Let us consider some exceptions that have been made for other minorities. Police and fire departments generally have requirements for height, weight, and physical fitness. But sometimes these standards have been shown to be discriminatory toward women or people of certain races. In these cases, the agencies have been forced to remove these standards, or to set multiple standards. An employee is entitled to time off to attend services on religious grounds. An employer must demonstrate undue hardship before denying such time off. Consider people with disabilities. Under current law, employers must make reasonable adjustments to allow disabled employees to do work that they otherwise could not. Why shouldn't similar standards be applied to night people? Employers should be willing to make reasonable adjustments to allow night people to work when their unique circadian rhythms will allow them to. They should have to demonstrate that doing so would create an undue hardship before denying such an opportunity.

What about discrimination in housing? While it would be unusual for someone to be denied housing for being a night person, night people have been forced from their homes because fellow tenants were disturbed by their nighttime movements. Most night people try to be considerate of their sleeping neighbors, keeping their televisions low, and not practicing their saxophones as 3 AM. But how often do day people offer similar consideration? Day people can play loud music, put up shelves, work on cars, or virtually anything else they want to during the day, without any consideration of whether their neighbors are sleeping. Isn't this a double standard? Isn't a double standard a hallmark of discrimination?

Consider the issue of access. Government offices, restaurants, theatres, and other businesses have spent billions of dollars in order to allow equivalent access to people in wheelchairs. Do night people enjoy equivalent access? With very few exceptions, at 3 o'clock in the morning, it is impossible to file for unemployment, order a pizza, watch a first run movie, open a checking account, or get your oil changed. Why doesn't anyone see the inherent unfairness involved?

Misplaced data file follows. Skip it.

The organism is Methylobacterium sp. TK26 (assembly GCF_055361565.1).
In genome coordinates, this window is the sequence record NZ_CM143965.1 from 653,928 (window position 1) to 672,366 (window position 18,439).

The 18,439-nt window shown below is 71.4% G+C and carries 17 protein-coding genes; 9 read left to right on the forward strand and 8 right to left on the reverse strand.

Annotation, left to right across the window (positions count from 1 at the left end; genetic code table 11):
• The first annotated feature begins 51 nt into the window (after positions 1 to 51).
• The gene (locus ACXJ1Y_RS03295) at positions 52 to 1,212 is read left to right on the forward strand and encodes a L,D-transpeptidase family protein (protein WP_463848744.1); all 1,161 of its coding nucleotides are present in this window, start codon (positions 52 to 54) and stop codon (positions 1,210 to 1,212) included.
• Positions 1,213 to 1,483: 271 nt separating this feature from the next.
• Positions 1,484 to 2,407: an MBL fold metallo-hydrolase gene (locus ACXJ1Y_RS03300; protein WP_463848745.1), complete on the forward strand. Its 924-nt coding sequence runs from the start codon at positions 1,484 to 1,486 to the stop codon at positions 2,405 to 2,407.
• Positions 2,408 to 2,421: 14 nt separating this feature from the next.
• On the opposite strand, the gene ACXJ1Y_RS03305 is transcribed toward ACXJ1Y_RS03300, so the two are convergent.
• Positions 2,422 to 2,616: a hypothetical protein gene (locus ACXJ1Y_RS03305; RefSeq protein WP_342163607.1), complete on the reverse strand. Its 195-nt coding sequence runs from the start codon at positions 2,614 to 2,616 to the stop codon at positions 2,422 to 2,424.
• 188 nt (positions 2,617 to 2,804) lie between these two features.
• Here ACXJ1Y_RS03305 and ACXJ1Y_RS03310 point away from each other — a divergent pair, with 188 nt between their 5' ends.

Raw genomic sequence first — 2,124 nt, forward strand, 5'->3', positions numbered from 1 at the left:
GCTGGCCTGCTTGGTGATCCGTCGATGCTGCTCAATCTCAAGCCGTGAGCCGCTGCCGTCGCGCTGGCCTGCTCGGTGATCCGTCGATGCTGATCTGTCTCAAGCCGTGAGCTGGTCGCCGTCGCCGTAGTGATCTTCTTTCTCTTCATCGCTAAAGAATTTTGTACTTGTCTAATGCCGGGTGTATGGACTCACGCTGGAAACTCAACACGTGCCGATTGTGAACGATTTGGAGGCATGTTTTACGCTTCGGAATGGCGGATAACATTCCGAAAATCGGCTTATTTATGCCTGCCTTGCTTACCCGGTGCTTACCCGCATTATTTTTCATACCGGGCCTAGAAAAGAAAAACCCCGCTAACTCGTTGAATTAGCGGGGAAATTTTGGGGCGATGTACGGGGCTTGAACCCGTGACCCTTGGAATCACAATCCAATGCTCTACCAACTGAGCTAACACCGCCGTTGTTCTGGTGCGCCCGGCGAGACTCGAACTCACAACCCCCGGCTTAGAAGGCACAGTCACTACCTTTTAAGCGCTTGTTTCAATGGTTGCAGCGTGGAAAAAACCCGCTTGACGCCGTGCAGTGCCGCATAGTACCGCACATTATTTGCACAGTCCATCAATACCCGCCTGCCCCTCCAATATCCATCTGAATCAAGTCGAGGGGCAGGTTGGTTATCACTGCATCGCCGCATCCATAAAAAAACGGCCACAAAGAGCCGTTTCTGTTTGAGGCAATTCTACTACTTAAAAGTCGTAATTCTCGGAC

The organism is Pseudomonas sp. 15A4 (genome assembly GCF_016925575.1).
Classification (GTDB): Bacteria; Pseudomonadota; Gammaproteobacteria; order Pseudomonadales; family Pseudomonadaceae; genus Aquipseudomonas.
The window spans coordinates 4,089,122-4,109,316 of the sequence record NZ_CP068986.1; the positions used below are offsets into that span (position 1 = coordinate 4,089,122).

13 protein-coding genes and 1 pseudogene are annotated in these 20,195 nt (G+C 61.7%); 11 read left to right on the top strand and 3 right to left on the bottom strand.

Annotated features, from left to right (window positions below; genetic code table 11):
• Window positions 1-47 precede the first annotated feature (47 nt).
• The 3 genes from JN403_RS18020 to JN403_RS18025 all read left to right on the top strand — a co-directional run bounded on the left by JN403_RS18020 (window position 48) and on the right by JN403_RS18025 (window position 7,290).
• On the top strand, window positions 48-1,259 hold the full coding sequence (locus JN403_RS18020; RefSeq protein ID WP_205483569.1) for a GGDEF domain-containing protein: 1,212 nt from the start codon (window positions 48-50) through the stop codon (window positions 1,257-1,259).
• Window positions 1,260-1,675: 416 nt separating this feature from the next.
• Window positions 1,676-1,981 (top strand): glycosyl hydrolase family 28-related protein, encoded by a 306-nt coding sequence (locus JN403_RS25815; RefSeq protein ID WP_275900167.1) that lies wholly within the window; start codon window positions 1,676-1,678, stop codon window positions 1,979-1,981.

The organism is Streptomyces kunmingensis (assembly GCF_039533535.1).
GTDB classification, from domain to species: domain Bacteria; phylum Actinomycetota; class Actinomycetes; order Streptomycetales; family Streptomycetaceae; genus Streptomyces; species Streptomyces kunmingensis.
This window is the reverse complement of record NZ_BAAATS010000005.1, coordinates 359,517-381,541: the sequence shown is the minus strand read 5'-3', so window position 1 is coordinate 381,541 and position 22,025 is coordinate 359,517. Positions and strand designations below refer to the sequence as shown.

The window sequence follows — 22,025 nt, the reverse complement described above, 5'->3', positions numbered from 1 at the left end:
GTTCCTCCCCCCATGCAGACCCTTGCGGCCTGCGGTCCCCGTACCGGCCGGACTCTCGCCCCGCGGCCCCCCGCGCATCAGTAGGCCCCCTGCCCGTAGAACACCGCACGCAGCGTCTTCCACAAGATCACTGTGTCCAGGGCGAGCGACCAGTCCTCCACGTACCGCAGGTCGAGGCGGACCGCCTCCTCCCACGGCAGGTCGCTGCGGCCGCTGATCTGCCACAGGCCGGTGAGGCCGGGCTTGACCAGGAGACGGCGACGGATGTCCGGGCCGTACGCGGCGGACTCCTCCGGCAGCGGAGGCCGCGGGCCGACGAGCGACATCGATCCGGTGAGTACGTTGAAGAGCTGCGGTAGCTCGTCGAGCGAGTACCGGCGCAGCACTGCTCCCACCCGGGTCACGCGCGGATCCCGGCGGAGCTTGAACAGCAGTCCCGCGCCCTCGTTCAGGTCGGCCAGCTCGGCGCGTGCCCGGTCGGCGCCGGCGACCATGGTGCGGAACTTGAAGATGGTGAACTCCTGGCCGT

In many places, municipal governments have made it illegal for businesses to be open 24 hours in various zones, sometimes entire communities! This is tantamount to zoning parts of a community so that only members of certain races may live there. This would clearly be illegal. Why doesn't anyone champion the cause of the downtrodden night person?

What can be done about such discrimination? It may be necessary for court cases to be filed when discrimination is practiced, as has been the case with other minorities. Maybe the solution is to have insomnia classified as a disability under the Americans with Disabilities Act. Perhaps night people will organize like other groups have. Maybe we will see the National Association for the Advancement of Night People, or the League of Nocturnal Voters. Like discrimination of the past, night discrimination will likely take some time to overcome, and will likely always be present to some extent. The first step is to recognize that there is a problem. There is such a thing as the night person. Whether they are different from day people because of a biological reason, their upbringing, or their environment is a question that will be discussed in a future issue. But the fact is that most don't choose to be night people any more than others choose to be day people. It is as much a part of who they are as being tall, brunette, or left-handed. The stereotype that they are lazy, undisciplined, antisocial, or otherwise inferior needs to be rejected. Discrimination against night people is wrong and it should stop.

What do you think?

Do you think that discrimination against night people is wrong? Is it a big problem? How has it affected you personally? Does it even exist? Do you think night people are lazy or undisciplined? We want to know what you're thinking. Please send us your thoughts by e-mail, or to the address below. Your responses may be posted in a future issue.